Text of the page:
I think you can gather from my abject terror that I don't trust her to be a good girl and not beat up the other students. But it is possible that I am wrong.
Thursday, September 10, 2009
We started emptying the pool last night. It hasn't been warm enough to swim since Saturday.
When I first moved to NJ, I thought it was the strangest thing that community pools were only open from Memorial Day to Labor Day. We used to swim in Fresno from April until October. However, it's only barely warm enough here to swim from June-August. The first of September here is really when the weather cools off. I still find it strange, though.
So, after I put Miranda to bed (she is consenting to sleep in her new bed, mostly, although I really need to get her a bigger blanket, I left the dirty dishes in the sink, skipped my neighborhood walk and went straight to the bathtub with bubble bath and a Georgette Heyer novel. I'd forgotten how much fun Frederica was. It meant I was fairly relaxed when I went to bed.
Today everyone woke up on time and fairly cheerfully and I was able to send Alex off with a few things that should make today a little easier. I will be picking him up from school early though to take him to the allergist. His eczema is going nuts again so Mimi will meet me at the doctor's office so help me cope with him while there. Miranda is going to Basically Babysitting. Her limp is better today but she managed to walk into a wall during Speech Therapy yesterday so has a new bruise on her cheek. I think her foot injury has affected her balance.
Tomorrow is Miranda's big day: pre-school orientation at Hope. Although I had a great conversation with the Springville school secretaries when I dropped off Alex's Ritalin yesterday morning, telling them how Miranda will be joining Miss Barbara's class soon.
Wednesday, September 9, 2009
Monday, September 7, 2009
So, our good little sleeper--as Miranda has been since she was tiny--has decided in the last week, that she won't sleep in a bed and will only fall asleep wrapped up in her blankets on the hallway floor outside of her room at least an hour after she was supposed to be asleep. So, I decided this must mean she's really done with the toddler bed and we should just go ahead and buy her a mattress to go with the big girl bed that's been in the house in pieces for 2 weeks as Marshall needed to paint it (which he is out in the garage doing right now). So, yesterday while we were at Costco with the kids to stock up on enough bread, cheese and milk to get us through the week, we looked at the mattresses and decided to buy one that afternoon. So, after purchasing said groceries, we went for our regular French Fries run, and then Marshall left me with the kids at home so he could go right back to Costco and buy the mattress.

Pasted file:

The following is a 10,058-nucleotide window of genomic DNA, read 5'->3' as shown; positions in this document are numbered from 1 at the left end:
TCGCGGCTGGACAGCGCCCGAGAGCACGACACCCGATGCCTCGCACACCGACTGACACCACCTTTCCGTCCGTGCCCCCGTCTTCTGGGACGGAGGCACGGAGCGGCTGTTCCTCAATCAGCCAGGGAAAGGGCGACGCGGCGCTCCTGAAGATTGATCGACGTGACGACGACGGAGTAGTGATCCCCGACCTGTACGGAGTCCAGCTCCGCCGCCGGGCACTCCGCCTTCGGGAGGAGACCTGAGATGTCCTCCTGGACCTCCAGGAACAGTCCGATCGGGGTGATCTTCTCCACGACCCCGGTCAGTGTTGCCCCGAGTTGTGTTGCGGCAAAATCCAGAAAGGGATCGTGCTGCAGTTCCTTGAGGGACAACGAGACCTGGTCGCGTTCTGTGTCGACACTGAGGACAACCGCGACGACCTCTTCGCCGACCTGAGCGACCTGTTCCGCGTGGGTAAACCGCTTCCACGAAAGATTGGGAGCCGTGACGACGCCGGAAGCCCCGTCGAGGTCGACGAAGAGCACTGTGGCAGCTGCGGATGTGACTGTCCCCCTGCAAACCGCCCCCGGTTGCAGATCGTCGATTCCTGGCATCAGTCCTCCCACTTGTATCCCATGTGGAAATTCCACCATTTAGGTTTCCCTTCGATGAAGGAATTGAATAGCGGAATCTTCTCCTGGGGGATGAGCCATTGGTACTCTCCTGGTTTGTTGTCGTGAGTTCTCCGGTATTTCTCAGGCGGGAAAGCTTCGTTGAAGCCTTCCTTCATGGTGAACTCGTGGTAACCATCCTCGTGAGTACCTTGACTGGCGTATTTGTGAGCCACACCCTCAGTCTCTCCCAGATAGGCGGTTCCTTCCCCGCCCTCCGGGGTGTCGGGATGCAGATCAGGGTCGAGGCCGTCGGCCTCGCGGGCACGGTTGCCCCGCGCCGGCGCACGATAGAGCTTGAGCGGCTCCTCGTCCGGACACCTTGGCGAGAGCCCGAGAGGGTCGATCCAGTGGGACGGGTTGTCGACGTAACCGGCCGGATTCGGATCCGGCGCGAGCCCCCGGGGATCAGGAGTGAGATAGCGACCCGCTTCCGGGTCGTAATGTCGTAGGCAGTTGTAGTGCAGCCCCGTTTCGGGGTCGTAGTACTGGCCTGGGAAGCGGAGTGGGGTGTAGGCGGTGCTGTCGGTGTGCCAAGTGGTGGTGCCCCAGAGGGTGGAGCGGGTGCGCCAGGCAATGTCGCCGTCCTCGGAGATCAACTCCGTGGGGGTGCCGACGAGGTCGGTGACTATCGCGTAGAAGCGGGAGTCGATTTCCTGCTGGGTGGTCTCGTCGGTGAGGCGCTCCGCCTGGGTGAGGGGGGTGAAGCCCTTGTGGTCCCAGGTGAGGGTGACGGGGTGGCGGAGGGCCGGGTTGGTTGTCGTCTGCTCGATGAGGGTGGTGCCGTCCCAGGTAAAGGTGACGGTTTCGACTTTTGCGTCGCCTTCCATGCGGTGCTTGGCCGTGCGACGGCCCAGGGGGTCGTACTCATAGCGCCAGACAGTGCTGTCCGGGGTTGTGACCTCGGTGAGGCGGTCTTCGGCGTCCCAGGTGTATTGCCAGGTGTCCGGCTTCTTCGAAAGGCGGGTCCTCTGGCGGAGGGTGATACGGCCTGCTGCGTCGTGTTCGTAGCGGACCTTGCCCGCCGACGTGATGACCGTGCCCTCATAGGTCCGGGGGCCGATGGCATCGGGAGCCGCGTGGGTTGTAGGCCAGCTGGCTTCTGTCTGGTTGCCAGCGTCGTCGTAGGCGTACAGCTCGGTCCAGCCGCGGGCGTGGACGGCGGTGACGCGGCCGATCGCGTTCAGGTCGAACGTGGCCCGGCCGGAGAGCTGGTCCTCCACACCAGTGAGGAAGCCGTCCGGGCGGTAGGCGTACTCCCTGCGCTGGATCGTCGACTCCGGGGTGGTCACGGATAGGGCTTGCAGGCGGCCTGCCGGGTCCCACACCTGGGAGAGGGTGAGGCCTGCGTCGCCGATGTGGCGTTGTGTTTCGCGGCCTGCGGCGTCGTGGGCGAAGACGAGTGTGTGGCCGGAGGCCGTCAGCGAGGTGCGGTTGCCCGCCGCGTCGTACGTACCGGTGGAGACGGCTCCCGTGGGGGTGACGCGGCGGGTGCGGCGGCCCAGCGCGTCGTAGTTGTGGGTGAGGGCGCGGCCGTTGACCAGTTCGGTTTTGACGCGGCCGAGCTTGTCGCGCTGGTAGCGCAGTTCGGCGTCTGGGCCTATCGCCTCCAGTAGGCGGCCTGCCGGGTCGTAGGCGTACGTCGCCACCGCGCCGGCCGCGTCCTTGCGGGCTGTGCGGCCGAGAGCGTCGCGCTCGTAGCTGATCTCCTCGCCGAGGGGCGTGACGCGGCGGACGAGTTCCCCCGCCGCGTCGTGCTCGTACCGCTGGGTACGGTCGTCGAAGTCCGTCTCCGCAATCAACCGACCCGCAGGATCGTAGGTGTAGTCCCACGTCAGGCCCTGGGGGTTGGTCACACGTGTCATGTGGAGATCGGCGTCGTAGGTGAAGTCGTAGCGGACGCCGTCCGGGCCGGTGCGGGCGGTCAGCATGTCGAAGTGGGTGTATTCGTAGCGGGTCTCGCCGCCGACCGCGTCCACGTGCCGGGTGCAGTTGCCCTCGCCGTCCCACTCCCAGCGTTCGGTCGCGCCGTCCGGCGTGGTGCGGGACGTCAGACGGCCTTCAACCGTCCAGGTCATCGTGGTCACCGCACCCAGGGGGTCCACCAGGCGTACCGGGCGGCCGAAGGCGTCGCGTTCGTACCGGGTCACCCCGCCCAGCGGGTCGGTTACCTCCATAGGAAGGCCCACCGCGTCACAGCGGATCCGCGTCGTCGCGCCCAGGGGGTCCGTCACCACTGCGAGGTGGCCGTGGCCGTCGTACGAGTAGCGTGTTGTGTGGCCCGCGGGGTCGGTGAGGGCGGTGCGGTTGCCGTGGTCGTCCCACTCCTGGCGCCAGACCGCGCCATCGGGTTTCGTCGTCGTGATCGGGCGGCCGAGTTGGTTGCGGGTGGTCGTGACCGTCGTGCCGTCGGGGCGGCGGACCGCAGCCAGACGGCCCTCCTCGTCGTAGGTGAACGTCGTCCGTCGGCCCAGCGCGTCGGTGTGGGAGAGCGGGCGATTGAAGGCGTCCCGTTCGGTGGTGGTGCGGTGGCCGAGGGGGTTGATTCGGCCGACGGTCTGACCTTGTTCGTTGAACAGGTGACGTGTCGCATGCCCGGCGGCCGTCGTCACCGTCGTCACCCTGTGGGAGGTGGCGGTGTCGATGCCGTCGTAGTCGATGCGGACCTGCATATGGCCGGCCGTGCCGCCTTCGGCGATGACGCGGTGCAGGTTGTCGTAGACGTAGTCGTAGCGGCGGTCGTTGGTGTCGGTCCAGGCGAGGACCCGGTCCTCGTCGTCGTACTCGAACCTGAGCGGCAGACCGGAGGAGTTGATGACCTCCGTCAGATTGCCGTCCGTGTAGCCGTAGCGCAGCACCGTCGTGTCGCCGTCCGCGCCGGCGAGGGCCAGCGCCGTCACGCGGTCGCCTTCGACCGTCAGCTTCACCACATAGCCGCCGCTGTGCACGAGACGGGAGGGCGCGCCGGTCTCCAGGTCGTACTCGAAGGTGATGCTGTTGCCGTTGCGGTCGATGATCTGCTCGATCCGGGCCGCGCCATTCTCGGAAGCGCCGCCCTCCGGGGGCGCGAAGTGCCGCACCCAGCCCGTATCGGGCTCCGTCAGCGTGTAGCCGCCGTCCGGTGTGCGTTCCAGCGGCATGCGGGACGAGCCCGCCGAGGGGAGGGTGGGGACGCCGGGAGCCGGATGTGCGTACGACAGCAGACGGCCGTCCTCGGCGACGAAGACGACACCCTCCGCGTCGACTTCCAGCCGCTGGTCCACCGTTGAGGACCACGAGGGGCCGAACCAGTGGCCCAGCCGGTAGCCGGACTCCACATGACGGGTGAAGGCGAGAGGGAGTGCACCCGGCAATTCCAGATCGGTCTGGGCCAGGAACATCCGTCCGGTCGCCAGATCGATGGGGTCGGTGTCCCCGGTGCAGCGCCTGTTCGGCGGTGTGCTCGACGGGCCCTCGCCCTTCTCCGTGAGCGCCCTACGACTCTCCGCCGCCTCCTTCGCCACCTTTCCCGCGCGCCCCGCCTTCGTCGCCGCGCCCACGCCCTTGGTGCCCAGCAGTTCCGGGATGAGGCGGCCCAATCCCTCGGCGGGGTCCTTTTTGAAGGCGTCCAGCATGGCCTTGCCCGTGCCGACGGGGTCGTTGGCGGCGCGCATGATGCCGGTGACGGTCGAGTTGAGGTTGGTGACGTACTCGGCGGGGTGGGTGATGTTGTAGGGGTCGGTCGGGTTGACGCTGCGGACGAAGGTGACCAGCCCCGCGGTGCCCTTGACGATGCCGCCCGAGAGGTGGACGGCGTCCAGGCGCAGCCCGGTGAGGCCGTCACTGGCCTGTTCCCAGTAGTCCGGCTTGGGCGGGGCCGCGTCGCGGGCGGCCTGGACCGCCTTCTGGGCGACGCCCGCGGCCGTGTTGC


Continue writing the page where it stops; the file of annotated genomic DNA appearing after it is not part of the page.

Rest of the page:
[We missed our French Fry stop after church because we didn't go to church because Saturday night-Sunday morning Alex was awake from 11 pm until 4:30 am. He did this a week ago and we haven't a clue what's causing the wakefulness. He's not sick, he's not bad, he's just wide awake, and so one of us adults has to be supervising him because, well, you can't leave Alex unsupervised. So it was 10:30 am until Alex woke up and since Marshall and I had taken the night assignments in shifts, Marshall didn't get up again until 11 am. So no church.]
So then Marshall and I move the baby dresser out to the street (the one with the attached changing table that she's been too big to use for at least 6 months), we move the toddler bed that will go back to Marshall's sister for cousin Lilly, and we bring in the new mattress. We let the kids bounce on it for a few minutes (see above) and then I put all the bedding on it.
And when bed time comes and she's crying with exhaustion, what does she do?
Not only did Marshall move her into the bed after she fell asleep, I had to move her back when I went to bed later. Which means she had re-awoken and gone back to the floor. She makes me so completely crazy.
So, only 2 more days until Alex goes back to school. The bus will come promptly at 8:23 am Wednesday morning with Miss Linda the driver (we hope) and he will run out of the house and off to Kindergarten. Miranda's preschool orientation at Hope is Friday morning and then she starts the following Monday morning. Her behaviors have been so bad in the last few weeks, though, that I am anxious about leaving her at Hope. What if she beats up her classmates like she beats us up when she's unhappy or thwarted? Unpleasant to think about.
Tuesday, September 1, 2009
Friday, August 28, 2009
Our IEP meeting was supposed to be next Monday morning but was moved to Sept. 14 to give Lauren a little more time to have everything spelled out in black and white. But now that I know where Miranda will be, I feel so much better.
Wednesday, August 26, 2009